The AfCFTA will potentially end this practice, as oil and gas producing countries will benefit from global markets, as well as the domestic market. Focusing more on growing intra-continental oil and gas trade will give countries autonomy to govern their international trade agreements, which have often left African countries on the losing end. Analysis indicates that the AfCFTA will make room for the generation of GDPs that can positively impact African economies’, create employment, and impact infrastructural development. Though changes will have a positive impact on Africa, it is already a continent plagued by corruption, and has delayed development of essential infrastructure
Driving the energy transformation
For African countries, the green energy transition presents both opportunities and challenges. On one hand, the huge energy deficits in production and access, combined with abundant renewable energy resources, can underpin a relatively rapid and encompassing shift to green energy. On the other hand, challenges related to access to finance, investment risk and the absence of needed technical and human capacities may impede this transition.
According to the International Energy Agency (IEA), more than 600 million people in Africa have no access to electricity and a further 900 million people cannot access clean cooking energy. There is significant variation across countries. For example, in South Sudan the percentage of the population with access to electricity is as low as 1% while countries such as Egypt, Algeria, Libya and Tunisia can boast 100% access. The South African Institute of Economic Affairs claims that this disparity is shaped by several factors, including state capacity, quality and effectiveness of existing policy and institutional frameworks, and the ability of countries to tap into global knowledge and resources.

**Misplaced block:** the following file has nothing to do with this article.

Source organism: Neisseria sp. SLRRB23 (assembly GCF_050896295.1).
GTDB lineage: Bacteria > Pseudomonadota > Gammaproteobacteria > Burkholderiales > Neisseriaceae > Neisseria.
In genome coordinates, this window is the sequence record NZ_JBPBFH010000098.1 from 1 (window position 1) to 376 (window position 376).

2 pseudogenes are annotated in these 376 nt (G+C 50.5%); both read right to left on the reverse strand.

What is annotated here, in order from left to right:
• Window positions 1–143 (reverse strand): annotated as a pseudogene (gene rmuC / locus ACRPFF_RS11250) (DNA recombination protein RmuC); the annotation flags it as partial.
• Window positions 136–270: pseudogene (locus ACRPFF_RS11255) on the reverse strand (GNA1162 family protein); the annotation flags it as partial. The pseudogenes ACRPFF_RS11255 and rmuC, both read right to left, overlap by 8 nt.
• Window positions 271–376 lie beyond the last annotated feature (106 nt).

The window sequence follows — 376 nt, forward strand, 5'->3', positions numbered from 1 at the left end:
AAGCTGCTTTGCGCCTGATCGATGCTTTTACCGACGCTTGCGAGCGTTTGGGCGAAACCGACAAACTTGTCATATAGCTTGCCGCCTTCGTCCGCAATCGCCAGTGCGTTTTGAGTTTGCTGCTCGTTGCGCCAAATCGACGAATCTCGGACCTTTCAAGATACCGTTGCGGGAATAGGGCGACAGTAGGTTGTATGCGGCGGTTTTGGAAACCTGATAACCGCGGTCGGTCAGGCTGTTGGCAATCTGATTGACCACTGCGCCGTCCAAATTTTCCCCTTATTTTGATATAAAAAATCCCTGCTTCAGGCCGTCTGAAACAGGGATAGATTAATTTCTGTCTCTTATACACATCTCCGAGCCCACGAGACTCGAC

In its policy brief 'Accelerating Green Energy Transition in Africa Through Regional Integration' the SAIIA states that individually, most African countries lack financial, technical, and human capacities needed to fully implement a green energy transition. This indicates an important role for some collaboration, both between African countries and with external partners, to enable Africa to address its energy deficit. While many modalities for financing African green energy transition have been highlighted in the policy discourse, two recent trends seem promising in fast tracking the transition process.
First is the AfCFTA, which promises to build regional market for goods and services, with free movement of persons and investment. By consolidating small, poor, and fragmented African countries into one strong market, the agreement can change the dynamics in terms of access to funding, human capital, and technology for the green energy sector. The second important trend is the evolving Europe-Africa relationship.